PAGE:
The European Commission cleared the proposed acquisition of Covidien by Medtronic under the EU Merger Regulation on 28 November 2014.
Covidien, based in Ireland, is a manufacturer of medical devices with worldwide activities. It has more than 39,000 employees, operates in over 150 countries and has revenue in 2014 of $10.7 billion.
Medtronic is a US-based company active in medical technologies and therapies. It has had a presence in Ireland since 1999, with a state-of-the-art centre of excellence facility in Galway, which is active in the development and manufacture of a number of the company’s medical technologies.
The European Commission has the duty to assess mergers and acquisitions involving undertakings with a turnover above certain thresholds and to prevent concentrations that would significantly impede effective competition in the European Economic Area or any substantial part of it.
The decision is conditional upon the divestment of Covidien's Stellarex, a promising drug coated balloon that is currently in development, which, once launched, would compete with Medtronic's leading drug coated balloon device In.Pact. The European Commission had concerns that the transaction, as initially notified, would have removed a credible future competitor of Medtronic and reduced innovation in this area.
The European Commission's investigation indicated that the transaction would raise no competition concerns, except in the market for drug coated balloons. Medtronic is the market leader in the market for drug coated balloons. It is likely that Covidien would have constrained Medtronic in the near future, in view of the promising results of trials of Stellarex, the drug coated balloon it is developing.
In order to address these concerns, Medtronic committed to sell Covidien's worldwide Stellarex business, including IP rights and the material necessary for ensuring the completion of the trials and regulatory process.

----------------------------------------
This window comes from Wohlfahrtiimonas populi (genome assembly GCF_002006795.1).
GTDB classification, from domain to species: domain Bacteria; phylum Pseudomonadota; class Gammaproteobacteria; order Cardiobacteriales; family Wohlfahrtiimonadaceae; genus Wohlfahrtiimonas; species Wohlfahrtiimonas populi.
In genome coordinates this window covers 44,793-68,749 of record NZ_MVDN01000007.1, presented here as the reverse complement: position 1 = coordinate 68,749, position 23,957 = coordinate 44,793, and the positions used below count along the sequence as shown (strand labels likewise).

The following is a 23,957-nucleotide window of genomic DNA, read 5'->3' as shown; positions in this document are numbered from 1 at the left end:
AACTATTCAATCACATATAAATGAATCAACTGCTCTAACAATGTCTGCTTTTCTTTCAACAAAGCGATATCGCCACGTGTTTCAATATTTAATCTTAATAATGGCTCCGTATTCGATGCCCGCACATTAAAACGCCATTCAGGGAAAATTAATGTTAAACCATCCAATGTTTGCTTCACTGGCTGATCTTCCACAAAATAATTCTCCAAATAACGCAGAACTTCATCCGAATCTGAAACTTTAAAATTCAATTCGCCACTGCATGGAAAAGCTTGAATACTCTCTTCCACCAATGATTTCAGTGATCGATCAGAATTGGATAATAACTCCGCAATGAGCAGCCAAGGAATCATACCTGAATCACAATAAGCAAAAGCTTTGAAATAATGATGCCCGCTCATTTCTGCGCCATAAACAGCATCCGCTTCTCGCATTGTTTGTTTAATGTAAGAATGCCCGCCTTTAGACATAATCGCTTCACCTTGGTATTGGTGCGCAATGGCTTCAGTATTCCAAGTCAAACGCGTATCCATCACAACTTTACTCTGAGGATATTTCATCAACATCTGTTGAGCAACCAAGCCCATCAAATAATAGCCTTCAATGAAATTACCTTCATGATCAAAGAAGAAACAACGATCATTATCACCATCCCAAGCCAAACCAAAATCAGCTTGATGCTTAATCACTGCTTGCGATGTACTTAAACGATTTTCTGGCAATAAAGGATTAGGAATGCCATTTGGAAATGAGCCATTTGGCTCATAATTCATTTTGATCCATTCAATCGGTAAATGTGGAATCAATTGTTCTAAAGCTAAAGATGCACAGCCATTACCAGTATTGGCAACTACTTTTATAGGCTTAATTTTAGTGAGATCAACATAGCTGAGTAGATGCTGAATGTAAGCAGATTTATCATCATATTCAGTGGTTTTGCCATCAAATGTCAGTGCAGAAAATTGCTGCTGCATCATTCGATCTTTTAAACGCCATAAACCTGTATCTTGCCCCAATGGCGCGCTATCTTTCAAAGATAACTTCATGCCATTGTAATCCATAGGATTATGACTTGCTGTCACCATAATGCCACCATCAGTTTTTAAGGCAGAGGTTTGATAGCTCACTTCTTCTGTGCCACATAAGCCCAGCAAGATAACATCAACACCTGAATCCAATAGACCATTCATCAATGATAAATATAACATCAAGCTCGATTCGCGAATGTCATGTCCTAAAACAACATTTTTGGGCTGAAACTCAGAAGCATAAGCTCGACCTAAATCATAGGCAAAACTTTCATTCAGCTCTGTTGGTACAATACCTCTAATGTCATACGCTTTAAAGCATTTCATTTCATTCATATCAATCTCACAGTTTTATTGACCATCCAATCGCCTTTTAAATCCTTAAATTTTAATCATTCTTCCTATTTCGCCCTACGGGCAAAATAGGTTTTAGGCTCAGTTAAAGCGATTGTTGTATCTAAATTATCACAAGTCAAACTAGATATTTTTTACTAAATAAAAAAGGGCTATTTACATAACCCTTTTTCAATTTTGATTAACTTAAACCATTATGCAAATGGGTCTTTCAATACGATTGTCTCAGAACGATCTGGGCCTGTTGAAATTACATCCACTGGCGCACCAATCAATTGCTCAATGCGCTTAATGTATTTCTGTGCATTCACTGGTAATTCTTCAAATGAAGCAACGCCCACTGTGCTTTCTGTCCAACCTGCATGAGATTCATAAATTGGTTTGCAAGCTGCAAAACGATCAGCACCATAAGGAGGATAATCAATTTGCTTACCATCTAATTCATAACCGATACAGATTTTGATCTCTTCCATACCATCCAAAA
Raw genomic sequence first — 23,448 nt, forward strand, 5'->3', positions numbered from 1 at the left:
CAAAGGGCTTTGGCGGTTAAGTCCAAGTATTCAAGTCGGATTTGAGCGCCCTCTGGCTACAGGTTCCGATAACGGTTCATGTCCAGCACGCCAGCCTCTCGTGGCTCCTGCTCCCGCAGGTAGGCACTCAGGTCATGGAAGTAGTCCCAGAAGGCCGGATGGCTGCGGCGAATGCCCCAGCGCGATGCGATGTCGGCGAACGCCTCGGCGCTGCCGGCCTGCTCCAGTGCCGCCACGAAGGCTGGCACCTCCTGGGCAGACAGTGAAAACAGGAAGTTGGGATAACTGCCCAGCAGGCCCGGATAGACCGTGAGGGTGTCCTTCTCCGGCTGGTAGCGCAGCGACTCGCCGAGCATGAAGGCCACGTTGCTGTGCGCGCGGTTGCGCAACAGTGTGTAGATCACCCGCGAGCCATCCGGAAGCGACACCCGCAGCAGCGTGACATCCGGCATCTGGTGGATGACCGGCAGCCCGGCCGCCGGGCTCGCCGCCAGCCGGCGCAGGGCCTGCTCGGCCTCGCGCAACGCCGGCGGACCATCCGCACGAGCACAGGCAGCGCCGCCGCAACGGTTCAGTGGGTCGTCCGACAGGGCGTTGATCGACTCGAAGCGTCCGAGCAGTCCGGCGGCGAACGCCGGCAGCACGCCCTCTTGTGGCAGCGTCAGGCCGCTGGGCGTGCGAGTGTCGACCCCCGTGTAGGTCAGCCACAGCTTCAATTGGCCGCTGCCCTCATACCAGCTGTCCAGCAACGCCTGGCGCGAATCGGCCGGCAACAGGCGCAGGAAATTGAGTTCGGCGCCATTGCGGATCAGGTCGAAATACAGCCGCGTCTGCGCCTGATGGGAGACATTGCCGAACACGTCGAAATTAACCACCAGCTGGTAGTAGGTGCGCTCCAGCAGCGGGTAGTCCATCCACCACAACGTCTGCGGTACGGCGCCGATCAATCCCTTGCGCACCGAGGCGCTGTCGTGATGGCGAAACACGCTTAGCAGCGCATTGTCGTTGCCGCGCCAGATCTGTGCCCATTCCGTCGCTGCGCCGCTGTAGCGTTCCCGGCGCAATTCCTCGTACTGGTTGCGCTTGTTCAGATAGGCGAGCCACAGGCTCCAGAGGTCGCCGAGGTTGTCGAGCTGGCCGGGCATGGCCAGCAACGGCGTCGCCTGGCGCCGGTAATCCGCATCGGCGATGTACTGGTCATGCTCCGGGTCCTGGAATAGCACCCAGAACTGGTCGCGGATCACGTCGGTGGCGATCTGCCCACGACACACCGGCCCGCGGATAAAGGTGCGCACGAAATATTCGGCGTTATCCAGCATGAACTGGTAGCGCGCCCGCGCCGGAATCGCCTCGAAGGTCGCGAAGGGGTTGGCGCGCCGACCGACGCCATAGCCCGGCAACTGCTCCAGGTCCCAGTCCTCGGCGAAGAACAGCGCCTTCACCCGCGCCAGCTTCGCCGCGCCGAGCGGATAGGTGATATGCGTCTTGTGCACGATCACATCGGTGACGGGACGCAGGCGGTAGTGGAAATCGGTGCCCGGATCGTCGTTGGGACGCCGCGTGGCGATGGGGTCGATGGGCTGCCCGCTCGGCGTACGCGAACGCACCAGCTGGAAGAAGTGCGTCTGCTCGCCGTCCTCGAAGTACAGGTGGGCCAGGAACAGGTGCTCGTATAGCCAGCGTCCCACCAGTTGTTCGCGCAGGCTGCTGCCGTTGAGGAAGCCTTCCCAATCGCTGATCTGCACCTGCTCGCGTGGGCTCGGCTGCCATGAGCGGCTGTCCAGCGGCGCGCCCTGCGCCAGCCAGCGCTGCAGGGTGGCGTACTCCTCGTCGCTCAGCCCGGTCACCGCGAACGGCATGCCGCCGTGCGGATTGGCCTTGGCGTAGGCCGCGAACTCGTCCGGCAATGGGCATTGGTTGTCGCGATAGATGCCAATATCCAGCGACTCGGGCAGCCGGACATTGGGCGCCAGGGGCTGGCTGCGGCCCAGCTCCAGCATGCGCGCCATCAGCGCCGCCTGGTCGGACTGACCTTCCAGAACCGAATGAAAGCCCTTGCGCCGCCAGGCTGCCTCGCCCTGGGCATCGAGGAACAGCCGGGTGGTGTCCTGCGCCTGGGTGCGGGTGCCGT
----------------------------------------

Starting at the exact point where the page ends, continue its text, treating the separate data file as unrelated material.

The European Commission also looked at whether the transaction would have allowed the merged entity to propose packages combining medical devices from its expanded portfolio after the acquisition. The European Commission concluded that this was unlikely since, as the devices of Covidien and those of Medtronic are mostly used in different procedures, packages containing products from both would not be of much interest for customers.
The European Commission clearance follows Medtronic’s and Covidien’s agreement to a proposed consent order with the US Federal Trade Commission, which includes a commitment to divest certain assets related to Covidien’s drug-coated balloon product. A subsidiary of Covidien has entered into an agreement to divest these assets to The Spectranetics Corporation and the divestiture is expected to close shortly following completion of Medtronic’s acquisition of Covidien.
Similarly, Medtronic and Covidien have also entered into a parallel consent agreement with the Canadian Competition Bureau regarding the divestiture of assets related to Covidien’s drug-coated balloon product.
Medtronic’s acquisition of Covidien is expected to close in early 2015 after receipt of certain additional regulatory clearances and approvals by the shareholders of both and sanction by the High Court of Ireland under the Irish Takeover Rules.